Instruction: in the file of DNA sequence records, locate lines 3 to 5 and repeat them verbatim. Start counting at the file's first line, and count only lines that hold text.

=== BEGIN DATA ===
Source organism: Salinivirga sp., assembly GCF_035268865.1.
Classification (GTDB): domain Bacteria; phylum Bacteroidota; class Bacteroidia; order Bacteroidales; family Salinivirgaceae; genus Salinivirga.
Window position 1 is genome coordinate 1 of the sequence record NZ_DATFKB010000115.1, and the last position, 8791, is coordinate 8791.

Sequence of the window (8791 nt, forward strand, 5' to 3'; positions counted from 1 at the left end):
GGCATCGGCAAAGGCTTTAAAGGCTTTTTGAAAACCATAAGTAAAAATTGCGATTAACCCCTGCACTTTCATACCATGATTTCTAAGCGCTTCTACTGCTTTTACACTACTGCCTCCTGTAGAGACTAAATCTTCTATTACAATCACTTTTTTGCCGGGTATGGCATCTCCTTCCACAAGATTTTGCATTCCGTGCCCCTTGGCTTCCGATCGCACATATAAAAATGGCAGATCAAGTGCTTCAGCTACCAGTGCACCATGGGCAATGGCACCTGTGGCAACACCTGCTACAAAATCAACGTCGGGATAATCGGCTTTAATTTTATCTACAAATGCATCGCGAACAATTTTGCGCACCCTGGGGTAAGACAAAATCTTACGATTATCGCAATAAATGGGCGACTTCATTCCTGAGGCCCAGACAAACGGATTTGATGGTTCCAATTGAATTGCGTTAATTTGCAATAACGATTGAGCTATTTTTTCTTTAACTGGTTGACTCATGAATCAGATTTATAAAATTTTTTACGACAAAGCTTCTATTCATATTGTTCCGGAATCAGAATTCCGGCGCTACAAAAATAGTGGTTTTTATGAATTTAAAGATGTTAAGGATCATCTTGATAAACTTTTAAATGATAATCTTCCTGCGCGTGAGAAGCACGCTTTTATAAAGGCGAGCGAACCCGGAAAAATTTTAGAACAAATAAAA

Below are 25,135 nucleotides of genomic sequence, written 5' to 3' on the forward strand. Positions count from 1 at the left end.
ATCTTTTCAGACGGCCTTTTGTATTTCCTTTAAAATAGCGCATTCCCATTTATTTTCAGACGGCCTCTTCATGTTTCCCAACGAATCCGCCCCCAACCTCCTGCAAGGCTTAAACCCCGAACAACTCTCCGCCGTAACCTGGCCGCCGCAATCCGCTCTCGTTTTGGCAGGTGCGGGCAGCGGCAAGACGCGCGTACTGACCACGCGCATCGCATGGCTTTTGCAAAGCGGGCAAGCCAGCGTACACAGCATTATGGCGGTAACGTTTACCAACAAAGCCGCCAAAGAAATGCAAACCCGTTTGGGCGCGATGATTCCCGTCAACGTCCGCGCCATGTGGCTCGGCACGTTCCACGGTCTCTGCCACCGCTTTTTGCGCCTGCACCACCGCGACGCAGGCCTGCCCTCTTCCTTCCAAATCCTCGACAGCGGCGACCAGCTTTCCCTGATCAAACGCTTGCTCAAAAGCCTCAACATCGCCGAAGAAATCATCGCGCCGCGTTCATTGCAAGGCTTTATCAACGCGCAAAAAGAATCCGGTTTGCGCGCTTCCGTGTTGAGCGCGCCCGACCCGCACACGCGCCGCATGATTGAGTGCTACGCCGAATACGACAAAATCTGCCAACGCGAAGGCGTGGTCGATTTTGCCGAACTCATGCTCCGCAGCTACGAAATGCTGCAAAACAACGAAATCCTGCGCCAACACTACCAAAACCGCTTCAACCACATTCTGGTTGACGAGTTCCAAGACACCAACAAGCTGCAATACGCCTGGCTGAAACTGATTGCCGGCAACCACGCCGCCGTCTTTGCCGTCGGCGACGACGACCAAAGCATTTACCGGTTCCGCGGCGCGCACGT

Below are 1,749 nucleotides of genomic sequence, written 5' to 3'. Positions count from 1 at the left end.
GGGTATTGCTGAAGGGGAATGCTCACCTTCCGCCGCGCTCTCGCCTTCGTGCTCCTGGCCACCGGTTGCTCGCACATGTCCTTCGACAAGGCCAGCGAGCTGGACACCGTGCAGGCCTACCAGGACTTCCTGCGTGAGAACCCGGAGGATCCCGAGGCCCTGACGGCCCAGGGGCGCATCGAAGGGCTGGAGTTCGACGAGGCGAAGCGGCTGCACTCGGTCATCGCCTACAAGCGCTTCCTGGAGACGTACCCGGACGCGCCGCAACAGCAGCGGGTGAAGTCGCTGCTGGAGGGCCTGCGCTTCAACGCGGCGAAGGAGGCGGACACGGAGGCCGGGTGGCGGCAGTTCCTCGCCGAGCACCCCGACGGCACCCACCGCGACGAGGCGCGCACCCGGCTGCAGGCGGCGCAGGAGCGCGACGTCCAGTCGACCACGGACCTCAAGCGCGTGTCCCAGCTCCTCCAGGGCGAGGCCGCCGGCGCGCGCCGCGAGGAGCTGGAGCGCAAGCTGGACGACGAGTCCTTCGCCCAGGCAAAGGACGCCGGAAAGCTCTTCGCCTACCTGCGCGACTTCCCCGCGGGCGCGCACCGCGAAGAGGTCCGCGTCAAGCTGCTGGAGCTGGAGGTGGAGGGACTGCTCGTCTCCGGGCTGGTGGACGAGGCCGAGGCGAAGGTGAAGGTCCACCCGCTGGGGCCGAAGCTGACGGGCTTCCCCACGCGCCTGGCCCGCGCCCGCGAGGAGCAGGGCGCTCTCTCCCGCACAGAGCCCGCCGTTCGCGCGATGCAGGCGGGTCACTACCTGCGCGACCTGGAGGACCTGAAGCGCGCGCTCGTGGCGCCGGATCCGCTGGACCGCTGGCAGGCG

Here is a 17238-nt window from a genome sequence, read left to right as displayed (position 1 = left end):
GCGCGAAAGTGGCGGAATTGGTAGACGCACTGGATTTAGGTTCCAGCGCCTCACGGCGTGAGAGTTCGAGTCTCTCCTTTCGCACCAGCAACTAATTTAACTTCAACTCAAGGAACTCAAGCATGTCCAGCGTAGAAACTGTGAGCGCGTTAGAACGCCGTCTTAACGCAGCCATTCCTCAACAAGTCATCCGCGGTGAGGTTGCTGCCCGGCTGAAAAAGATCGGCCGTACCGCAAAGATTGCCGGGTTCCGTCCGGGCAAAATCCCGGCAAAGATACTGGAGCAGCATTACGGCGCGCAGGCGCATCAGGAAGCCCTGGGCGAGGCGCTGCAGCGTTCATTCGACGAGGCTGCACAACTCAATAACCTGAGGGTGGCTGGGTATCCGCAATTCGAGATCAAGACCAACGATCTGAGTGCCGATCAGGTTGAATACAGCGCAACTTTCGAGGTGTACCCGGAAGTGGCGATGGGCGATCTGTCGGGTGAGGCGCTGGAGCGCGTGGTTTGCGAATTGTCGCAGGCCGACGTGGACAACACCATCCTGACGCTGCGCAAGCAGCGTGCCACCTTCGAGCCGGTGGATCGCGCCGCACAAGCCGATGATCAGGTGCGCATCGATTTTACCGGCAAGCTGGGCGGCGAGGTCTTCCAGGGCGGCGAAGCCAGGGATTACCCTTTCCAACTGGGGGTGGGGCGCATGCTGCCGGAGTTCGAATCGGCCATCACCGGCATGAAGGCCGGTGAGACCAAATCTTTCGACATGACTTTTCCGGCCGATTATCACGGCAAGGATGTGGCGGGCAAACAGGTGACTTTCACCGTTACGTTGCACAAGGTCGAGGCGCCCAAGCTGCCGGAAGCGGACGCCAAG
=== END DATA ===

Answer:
Window position 1 is genome coordinate 1 of the sequence record NZ_DATFKB010000115.1, and the last position, 8791, is coordinate 8791.

Sequence of the window (8791 nt, forward strand, 5' to 3'; positions counted from 1 at the left end):
GGCATCGGCAAAGGCTTTAAAGGCTTTTTGAAAACCATAAGTAAAAATTGCGATTAACCCCTGCACTTTCATACCATGATTTCTAAGCGCTTCTACTGCTTTTACACTACTGCCTCCTGTAGAGACTAAATCTTCTATTACAATCACTTTTTTGCCGGGTATGGCATCTCCTTCCACAAGATTTTGCATTCCGTGCCCCTTGGCTTCCGATCGCACATATAAAAATGGCAGATCAAGTGCTTCAGCTACCAGTGCACCATGGGCAATGGCACCTGTGGCAACACCTGCTACAAAATCAACGTCGGGATAATCGGCTTTAATTTTATCTACAAATGCATCGCGAACAATTTTGCGCACCCTGGGGTAAGACAAAATCTTACGATTATCGCAATAAATGGGCGACTTCATTCCTGAGGCCCAGACAAACGGATTTGATGGTTCCAATTGAATTGCGTTAATTTGCAATAACGATTGAGCTATTTTTTCTTTAACTGGTTGACTCATGAATCAGATTTATAAAATTTTTTACGACAAAGCTTCTATTCATATTGTTCCGGAATCAGAATTCCGGCGCTACAAAAATAGTGGTTTTTATGAATTTAAAGATGTTAAGGATCATCTTGATAAACTTTTAAATGATAATCTTCCTGCGCGTGAGAAGCACGCTTTTATAAAGGCGAGCGAACCCGGAAAAATTTTAGAACAAATAAAA